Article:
Hardening of the Arteries – Atherosclerosis
Hardening of the arteries, also known as Atherosclerosis, is a common disorder. It generally occurs when fat, cholesterol, and other elements build up in the walls of arteries and form hard structures known as plaques.
With time, these plaques block the arteries cause troubles throughout the body.
Yes, the point at which our pipe-line system is most likely to fail is –
the valves of the Heart, but apart from these other failure prone areas are
the Muscles of the Heart wall & the walls of the blood vessels, called the Arteries.
Hardening of the arteries is a process that often occurs with aging. As you grow older, plaque buildup makes the Arteries more narrow and stiff. This stiffness turn them into leathery, fibrous tissue, and may even become so soaked with lime salts as to become brittle, so that they move in to the condition that they have the tendency to burst under some sudden strain. When this occurs with one of the Arteries of the brain, it can cause an attack of Apoplexy or a “Stroke of Paralysis“.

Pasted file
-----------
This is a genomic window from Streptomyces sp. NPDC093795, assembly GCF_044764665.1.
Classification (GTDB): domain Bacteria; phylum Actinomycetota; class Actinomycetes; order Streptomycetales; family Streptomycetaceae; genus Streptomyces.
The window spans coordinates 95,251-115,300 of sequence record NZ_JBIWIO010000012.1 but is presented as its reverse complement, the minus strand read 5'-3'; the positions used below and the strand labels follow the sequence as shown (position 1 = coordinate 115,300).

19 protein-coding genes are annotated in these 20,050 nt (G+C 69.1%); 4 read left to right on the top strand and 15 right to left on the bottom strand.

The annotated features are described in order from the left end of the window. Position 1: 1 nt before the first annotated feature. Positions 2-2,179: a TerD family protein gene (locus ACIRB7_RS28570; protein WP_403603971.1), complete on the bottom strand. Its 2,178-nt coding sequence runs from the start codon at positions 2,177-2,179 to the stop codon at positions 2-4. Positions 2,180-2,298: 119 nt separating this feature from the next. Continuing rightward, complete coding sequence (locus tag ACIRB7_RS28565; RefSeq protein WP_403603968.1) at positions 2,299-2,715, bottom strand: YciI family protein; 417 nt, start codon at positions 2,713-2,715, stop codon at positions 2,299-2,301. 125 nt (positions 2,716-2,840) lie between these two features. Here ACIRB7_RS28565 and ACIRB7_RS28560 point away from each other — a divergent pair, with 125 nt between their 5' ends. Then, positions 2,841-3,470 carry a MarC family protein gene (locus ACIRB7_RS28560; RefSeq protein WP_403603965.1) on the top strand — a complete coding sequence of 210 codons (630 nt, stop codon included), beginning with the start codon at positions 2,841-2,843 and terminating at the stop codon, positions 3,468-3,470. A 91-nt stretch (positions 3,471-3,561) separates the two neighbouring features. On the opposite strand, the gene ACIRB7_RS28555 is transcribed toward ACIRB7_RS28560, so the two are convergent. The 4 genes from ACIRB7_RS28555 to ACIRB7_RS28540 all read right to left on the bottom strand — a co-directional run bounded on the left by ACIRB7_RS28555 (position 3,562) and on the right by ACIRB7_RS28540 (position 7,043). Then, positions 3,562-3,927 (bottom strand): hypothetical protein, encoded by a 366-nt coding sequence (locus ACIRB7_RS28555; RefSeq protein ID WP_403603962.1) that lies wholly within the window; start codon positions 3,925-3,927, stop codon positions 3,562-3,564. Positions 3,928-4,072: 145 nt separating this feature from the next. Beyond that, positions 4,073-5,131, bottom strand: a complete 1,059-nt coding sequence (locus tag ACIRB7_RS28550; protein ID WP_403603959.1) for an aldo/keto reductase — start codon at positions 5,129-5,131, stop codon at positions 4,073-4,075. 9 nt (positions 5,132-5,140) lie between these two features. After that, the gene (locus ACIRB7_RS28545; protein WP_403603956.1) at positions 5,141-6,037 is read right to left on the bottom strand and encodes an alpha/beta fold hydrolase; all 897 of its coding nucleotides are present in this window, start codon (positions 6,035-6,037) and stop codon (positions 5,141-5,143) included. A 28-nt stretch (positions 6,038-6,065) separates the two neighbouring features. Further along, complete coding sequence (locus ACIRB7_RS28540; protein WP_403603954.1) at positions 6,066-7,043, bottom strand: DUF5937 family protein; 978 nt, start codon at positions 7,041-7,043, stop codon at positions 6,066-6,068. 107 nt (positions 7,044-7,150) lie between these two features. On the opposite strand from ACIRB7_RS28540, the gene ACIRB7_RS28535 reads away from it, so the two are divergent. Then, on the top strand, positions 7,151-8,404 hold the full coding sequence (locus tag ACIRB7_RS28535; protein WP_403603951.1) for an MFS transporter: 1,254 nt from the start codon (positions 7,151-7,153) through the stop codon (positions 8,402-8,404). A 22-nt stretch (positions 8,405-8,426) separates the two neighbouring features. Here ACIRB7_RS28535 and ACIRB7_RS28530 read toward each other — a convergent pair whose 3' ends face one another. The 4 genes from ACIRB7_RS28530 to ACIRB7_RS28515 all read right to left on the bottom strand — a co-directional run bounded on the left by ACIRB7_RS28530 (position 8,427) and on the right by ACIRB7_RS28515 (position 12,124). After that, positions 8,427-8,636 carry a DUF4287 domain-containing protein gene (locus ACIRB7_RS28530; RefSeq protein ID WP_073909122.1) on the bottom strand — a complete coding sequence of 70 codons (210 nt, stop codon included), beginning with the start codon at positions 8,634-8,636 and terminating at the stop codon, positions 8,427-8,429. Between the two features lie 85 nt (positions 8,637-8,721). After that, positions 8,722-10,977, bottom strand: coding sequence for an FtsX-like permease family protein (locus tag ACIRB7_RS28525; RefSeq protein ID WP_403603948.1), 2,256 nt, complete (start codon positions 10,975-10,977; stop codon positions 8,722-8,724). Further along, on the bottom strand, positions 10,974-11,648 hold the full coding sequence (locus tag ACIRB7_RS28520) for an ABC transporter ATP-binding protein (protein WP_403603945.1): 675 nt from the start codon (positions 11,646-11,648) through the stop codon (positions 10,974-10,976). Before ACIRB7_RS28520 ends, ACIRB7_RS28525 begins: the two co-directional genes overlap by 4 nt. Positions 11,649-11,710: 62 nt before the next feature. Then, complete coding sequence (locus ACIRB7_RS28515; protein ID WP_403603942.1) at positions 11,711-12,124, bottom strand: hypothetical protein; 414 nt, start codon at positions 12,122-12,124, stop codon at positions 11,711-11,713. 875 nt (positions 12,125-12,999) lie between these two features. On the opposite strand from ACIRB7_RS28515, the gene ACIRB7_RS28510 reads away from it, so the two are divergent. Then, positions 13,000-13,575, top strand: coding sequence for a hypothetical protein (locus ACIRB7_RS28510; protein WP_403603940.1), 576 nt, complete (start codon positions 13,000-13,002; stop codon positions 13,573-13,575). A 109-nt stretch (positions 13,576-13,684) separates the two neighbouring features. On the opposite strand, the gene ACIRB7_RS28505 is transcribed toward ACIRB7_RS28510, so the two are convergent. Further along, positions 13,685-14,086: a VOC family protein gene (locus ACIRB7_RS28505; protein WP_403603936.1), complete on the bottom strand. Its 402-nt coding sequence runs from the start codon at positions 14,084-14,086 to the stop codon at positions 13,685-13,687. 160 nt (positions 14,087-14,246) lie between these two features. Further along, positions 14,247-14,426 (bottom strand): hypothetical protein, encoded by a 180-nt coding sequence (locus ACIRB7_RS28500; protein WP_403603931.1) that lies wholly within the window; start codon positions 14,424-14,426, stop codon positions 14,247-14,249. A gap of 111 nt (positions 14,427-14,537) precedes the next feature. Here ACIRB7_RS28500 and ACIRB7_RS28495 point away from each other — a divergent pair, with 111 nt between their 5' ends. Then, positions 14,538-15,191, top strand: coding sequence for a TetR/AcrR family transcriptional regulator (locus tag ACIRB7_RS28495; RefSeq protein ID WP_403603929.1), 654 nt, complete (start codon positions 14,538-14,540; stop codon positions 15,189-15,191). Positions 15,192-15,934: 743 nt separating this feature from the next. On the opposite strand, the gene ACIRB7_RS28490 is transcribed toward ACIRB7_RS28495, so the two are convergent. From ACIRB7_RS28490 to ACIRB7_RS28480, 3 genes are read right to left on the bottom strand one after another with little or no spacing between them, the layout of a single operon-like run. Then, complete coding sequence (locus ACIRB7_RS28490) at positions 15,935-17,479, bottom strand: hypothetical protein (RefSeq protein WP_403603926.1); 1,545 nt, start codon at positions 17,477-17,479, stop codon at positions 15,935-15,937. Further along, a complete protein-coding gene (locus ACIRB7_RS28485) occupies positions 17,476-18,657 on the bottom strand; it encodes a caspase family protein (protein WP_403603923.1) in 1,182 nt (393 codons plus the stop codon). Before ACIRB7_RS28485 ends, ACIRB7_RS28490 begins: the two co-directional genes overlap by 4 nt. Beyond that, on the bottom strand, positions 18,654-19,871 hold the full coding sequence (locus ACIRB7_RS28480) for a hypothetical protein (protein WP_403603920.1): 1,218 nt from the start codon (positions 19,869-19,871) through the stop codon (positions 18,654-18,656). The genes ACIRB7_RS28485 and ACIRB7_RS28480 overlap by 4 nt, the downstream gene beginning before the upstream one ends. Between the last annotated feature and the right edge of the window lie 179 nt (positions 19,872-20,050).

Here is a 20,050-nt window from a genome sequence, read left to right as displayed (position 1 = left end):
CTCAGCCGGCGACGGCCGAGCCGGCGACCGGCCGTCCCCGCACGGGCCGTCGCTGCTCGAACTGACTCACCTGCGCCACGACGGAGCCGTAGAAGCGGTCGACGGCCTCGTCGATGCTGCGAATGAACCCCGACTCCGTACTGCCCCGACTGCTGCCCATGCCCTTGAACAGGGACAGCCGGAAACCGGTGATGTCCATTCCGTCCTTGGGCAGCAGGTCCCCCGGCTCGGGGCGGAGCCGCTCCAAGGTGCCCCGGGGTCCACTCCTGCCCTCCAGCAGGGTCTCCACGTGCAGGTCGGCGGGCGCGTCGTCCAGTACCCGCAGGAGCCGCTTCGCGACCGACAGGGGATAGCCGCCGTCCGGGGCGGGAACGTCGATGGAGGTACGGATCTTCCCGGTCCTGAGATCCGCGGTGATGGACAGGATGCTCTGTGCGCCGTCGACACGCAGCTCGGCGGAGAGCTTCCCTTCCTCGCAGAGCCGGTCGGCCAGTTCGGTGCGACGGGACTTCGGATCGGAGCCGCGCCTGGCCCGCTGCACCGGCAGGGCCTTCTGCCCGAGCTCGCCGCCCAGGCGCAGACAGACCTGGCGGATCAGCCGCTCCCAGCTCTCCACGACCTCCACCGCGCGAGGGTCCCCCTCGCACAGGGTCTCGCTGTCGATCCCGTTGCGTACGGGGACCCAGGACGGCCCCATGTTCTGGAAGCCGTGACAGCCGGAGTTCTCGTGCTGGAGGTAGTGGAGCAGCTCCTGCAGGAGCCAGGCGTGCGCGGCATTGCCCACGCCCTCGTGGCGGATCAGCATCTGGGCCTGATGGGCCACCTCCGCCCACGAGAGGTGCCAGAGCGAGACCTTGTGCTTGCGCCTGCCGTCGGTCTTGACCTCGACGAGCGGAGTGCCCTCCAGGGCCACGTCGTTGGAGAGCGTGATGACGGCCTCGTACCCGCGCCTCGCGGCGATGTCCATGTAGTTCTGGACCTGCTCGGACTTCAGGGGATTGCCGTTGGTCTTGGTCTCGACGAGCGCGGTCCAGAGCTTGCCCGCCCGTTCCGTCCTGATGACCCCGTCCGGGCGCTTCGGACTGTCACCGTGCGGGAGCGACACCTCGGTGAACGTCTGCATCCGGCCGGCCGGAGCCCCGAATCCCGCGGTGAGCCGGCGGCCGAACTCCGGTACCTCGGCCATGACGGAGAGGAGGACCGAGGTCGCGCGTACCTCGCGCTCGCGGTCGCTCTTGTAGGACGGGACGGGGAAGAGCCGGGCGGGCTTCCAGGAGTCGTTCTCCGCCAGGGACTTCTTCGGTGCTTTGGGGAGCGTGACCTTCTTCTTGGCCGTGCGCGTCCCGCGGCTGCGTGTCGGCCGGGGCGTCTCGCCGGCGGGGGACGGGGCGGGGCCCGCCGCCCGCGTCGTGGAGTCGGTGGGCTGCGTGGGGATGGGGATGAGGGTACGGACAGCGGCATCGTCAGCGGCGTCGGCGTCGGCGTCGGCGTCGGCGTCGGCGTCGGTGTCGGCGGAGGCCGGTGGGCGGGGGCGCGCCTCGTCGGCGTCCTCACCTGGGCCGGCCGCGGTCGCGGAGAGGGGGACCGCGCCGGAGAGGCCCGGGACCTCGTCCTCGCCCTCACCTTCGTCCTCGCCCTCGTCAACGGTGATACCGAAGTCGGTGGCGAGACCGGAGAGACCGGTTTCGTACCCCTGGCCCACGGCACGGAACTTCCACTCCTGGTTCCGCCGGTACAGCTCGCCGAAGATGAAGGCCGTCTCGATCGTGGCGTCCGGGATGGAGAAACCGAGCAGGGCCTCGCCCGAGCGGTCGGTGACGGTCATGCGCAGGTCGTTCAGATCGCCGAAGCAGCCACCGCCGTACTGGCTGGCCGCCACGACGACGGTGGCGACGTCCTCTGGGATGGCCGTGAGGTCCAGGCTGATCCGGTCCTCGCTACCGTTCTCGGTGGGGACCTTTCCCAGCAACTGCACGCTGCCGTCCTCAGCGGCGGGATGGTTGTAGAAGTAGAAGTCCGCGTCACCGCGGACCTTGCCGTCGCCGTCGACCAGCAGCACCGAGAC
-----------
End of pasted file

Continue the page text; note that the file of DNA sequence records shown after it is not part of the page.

Other Factors which cause Hardening of Arteries
- First of all, Prolonged Overwork and Over-strain – due especially to long hours of steady work in unwholesome shops or surroundings
- Second, the presence in the blood of the poisons of the more chronic infectious diseases, like Tuberculosis
Overstrain, or toxins in the blood, may cause this stiffening or Hardening of the arteries too soon, and then, we say that the person has become “old before his time.”
“A man is simply – As Old as His Arteries.”
- Third, the waste products that are produced in our own body, and are not properly got rid of through glands like lungs, skin, and kidneys
- Fourth, The High blood cholesterol levels – High blood cholesterol levels can result in hardening of the arteries at a younger age. For majority of the population, the high cholesterol levels are the result of an unhealthy lifestyle – most commonly, excessive use of High FAT diet.
- Fifth, the use of Alcohol, Tobacco, and Other Narcotics. Alcohol has a great tendency to damage the walls of the blood vessels and the Heart:
Firstly, because it is a direct poison to the cells of the Blood Vessels, when it is taken in excess, and often in what may appear to be moderate amounts, if long continued;
Secondly, because it is habitually taken, especially by the poorer or the underfed class of workers, as a alternate for food which ultimately leave their tissues half-starved;